A Guest Post from Anne Stine, one of our Hubbard Fellows:
First impressions: Patch-burn Grazing in Short Grass Steppe vs. Mixed Grass Prairie
Our Platte River Prairies here in south central Nebraska are lovely, flowery pastures, but I needed to travel to get a more complete concept of how patch-burn grazing works across different landscapes and precipitation regimes. It was this drive that brought me to the Central Plains Experimental Range (CPER) in the short grass steppe of Pawnee National Grassland in eastern Colorado.
My two guides, David Augustine and Justin Derner, were kind enough to spend a morning showing me around their site. First impressions- the obvious: CPER is much drier. They average 13 inches of rain annually to our 25. We don’t have much in the way of species overlap between our sites. Blue grama with small patches of buffalo grass, wheatgrass, and prickly pear seemed to be the dominant community at the CPER pastures we visited. In comparison, we see big blue stem/switch grass/dozens of forbs/etc etc as the major species in our mixed grass system.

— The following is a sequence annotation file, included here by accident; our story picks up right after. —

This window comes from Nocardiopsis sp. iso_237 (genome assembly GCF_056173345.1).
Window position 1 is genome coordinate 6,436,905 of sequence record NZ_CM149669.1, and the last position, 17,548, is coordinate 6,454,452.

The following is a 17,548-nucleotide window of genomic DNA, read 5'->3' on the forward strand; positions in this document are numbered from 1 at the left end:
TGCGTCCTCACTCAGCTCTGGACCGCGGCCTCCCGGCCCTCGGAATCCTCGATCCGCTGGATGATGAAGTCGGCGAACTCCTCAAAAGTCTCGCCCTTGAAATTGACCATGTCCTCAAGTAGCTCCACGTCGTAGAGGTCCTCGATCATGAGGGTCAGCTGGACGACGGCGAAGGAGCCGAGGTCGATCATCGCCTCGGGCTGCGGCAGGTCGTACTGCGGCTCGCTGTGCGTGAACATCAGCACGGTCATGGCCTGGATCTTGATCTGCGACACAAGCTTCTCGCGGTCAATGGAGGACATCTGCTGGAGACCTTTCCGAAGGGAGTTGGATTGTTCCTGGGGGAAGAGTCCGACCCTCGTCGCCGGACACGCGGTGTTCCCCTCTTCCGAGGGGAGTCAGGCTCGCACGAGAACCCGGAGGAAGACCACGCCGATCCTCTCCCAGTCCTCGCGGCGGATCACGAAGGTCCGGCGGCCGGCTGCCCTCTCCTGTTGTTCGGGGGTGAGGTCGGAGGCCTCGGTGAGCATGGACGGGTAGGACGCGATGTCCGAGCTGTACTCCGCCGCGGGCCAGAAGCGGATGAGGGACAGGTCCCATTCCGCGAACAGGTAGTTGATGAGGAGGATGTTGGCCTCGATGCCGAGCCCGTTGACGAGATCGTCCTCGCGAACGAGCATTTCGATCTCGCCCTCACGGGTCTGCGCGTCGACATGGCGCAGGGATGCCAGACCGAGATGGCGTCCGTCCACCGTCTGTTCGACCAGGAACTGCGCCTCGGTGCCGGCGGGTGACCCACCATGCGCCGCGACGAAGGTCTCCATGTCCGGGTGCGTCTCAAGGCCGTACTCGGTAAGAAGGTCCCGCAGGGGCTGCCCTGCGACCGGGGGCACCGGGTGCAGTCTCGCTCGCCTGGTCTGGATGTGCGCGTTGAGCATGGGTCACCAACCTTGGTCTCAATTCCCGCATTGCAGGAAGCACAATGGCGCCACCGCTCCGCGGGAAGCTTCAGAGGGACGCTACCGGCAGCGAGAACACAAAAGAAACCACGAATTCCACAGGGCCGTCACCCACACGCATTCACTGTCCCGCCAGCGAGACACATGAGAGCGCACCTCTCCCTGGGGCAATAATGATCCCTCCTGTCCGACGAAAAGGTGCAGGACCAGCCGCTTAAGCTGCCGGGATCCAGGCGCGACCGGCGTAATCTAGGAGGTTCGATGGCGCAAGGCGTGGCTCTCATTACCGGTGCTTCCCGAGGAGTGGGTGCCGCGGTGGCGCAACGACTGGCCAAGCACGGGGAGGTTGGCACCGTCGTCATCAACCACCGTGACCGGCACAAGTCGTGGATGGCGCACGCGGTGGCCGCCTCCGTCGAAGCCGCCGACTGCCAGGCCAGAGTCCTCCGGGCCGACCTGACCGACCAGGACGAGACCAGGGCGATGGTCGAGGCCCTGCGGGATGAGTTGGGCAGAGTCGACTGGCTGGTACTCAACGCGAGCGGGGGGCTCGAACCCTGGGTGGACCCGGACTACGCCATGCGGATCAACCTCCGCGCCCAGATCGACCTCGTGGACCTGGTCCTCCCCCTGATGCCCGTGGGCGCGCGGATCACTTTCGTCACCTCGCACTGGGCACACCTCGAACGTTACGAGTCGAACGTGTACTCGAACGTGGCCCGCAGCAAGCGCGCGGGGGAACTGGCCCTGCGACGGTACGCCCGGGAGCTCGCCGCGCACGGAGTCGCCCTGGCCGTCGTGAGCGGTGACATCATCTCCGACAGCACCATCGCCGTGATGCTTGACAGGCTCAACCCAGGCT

A major management impact of this different precipitation regime is that their sites cannot carry fire year round. There simply isn’t enough fuel. Their estimated fire return interval (the average ‘natural’ length of time between burns on a site) is much longer than ours. The estimate they gave me was 10-40 years. By comparison, much of the tallgrass ecosystem is believed to have a return interval of approximately 3 years. Luckily for them, the harsher conditions are keeping woody encroachment at bay, so they don’t need to burn frequently.